“A little bit of inflation is always good in our business,” said Kroger CEO Rodney McMullen.
By Jim Hightower | October 12, 2022
Republished with Permission: The Roosevelt Island Daily News
Today, CEOs of big corporations are playing the tricky “Inflation Blame Game.”
Publicly, they moan that the pandemic is slamming their poor corporations with factory shutdowns, supply chain delays, wage hikes, and other increased costs. But inside their boardrooms, executives are high-fiving each other and pocketing bonuses.
What’s going on? The trick is that these giants are in non-competitive markets operating as monopolies, so they can set prices, mug you and me, and scamper away with record profits.
In 2019 for example, before the pandemic, corporate behemoths hauled in roughly a trillion dollars in profit. In 2021, during the pandemic, they grabbed more than $1.7 trillion. This huge profit jump accounts for 60 percent of the inflation now slapping U.S. families!
Take supermarket goliath Kroger. Its CEO gloated last summer that “a little bit of inflation is always good in our business,” adding that “we’ve been very comfortable with our ability to pass on [price] increases” to consumers.
“Comfortable” indeed. Last year, Kroger used its monopoly pricing power to reap record profits. Then it spent $1.5 billion of those gains not to benefit consumers or workers, but to buy back its own stock — a scam that siphons profits to top executives and big shareholders.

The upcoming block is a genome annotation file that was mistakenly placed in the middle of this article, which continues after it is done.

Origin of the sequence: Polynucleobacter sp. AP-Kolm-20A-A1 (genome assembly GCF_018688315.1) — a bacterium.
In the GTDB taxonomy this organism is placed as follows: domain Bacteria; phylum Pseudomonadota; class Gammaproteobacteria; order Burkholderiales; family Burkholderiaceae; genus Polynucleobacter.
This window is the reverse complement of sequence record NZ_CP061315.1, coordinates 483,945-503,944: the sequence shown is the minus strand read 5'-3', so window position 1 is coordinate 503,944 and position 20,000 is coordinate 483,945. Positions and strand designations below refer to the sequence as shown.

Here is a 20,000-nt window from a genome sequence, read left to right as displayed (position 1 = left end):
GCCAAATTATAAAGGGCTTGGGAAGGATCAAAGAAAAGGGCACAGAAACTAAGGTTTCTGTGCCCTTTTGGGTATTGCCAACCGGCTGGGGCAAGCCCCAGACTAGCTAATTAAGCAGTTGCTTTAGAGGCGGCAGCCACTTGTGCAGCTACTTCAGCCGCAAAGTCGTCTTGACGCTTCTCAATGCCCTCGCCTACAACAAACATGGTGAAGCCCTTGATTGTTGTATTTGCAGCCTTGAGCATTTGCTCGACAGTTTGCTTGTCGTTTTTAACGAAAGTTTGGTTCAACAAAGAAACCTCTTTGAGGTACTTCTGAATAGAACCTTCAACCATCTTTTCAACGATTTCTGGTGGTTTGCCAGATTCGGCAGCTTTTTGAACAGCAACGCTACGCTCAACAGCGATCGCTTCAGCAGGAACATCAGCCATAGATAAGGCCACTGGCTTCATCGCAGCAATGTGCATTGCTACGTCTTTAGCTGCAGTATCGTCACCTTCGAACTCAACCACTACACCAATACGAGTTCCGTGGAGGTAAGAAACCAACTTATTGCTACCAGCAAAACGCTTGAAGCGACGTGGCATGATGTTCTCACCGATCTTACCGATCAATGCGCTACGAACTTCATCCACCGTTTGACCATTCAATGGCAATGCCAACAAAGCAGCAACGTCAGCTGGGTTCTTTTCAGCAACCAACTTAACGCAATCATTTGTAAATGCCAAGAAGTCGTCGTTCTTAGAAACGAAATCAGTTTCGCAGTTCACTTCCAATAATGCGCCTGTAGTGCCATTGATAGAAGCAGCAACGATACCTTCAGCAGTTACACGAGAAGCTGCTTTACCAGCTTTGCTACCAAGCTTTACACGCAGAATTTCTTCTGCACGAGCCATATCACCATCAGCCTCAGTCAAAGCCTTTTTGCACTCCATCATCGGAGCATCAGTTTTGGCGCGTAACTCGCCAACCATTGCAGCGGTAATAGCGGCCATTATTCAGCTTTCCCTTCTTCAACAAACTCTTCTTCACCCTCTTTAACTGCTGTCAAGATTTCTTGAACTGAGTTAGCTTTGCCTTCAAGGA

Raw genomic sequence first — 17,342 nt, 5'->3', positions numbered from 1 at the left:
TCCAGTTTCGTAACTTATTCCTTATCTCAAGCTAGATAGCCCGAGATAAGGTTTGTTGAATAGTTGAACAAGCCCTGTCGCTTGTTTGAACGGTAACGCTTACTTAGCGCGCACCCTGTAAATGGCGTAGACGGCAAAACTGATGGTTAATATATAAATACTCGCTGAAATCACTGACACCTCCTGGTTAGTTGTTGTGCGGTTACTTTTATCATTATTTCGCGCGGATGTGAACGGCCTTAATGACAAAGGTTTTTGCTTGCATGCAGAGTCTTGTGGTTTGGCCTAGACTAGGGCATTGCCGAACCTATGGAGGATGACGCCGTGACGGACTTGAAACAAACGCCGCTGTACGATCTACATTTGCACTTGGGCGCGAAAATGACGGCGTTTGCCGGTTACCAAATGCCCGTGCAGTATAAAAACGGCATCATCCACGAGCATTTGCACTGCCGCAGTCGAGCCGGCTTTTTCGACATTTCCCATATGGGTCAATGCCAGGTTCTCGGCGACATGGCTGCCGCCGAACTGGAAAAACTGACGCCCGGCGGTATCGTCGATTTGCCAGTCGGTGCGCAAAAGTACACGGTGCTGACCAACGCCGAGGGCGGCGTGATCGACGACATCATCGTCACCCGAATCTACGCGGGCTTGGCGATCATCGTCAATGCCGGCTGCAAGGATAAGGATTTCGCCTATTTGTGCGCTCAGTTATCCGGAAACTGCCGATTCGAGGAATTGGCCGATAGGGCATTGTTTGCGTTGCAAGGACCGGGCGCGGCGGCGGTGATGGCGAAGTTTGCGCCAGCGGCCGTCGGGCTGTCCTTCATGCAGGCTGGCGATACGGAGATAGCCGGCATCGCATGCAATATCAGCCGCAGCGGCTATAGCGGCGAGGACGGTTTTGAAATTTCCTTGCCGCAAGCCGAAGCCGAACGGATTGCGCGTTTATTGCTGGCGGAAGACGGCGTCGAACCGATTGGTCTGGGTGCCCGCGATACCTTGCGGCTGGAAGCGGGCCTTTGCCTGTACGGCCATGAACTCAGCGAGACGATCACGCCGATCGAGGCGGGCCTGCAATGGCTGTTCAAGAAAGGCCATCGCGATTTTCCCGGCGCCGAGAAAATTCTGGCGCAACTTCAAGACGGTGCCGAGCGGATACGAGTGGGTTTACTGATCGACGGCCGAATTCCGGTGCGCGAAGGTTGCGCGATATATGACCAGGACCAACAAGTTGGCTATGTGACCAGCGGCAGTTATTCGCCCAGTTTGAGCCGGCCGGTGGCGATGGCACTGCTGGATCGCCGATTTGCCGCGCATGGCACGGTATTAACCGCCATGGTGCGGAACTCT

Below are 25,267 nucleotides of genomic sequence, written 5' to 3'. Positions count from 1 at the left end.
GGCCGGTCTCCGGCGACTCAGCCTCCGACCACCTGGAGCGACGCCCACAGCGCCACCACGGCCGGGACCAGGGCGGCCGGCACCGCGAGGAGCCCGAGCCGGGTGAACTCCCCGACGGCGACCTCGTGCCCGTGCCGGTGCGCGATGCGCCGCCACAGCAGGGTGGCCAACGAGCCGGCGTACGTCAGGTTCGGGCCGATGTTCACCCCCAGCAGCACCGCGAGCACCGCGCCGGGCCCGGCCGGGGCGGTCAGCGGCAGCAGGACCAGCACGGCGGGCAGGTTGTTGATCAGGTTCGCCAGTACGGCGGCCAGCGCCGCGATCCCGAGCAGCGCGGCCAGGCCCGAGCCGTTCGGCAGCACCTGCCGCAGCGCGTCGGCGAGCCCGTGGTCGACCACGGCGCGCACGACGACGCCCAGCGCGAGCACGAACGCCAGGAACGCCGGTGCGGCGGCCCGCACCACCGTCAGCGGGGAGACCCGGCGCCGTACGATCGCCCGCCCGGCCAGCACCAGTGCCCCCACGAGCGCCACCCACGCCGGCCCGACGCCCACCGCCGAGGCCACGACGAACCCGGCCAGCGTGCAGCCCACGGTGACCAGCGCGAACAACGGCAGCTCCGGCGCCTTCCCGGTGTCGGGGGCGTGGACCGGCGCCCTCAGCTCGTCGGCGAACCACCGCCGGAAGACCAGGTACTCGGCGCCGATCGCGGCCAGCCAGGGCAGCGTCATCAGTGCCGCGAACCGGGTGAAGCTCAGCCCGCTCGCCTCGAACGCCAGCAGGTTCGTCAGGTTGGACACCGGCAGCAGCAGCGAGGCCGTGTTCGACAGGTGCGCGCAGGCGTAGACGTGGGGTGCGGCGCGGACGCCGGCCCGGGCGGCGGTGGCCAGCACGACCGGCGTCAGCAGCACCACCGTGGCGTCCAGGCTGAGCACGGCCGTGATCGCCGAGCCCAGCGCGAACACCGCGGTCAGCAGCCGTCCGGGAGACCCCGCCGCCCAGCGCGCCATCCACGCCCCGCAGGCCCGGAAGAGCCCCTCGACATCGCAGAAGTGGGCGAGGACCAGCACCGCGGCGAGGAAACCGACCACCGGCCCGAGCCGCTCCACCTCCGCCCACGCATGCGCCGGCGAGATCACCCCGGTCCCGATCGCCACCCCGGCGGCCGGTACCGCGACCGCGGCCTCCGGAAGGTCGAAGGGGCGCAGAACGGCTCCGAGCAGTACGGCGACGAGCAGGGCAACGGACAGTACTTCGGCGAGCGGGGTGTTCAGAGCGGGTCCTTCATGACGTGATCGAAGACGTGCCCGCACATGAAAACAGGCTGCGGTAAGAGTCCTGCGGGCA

Or take McDonald’s. It bragged to its shareholders that despite the supply disruptions of the pandemic and higher costs for meat and labor, its top executives had used the chain’s monopoly power in 2021 to hike prices, thus increasing corporate profits by a stunning 59 percent over the previous year.
And the game goes on: “We’re going to have the best growth we’ve ever had this year,” Wall Street banking titan Jamie Dimon exulted at the start of 2022.
Hocus Pocus. This is how the rich get richer and inequality “happens.”
OtherWords columnist Jim Hightower is a radio commentator, writer, and public speaker. This op-ed was distributed by OtherWords.org.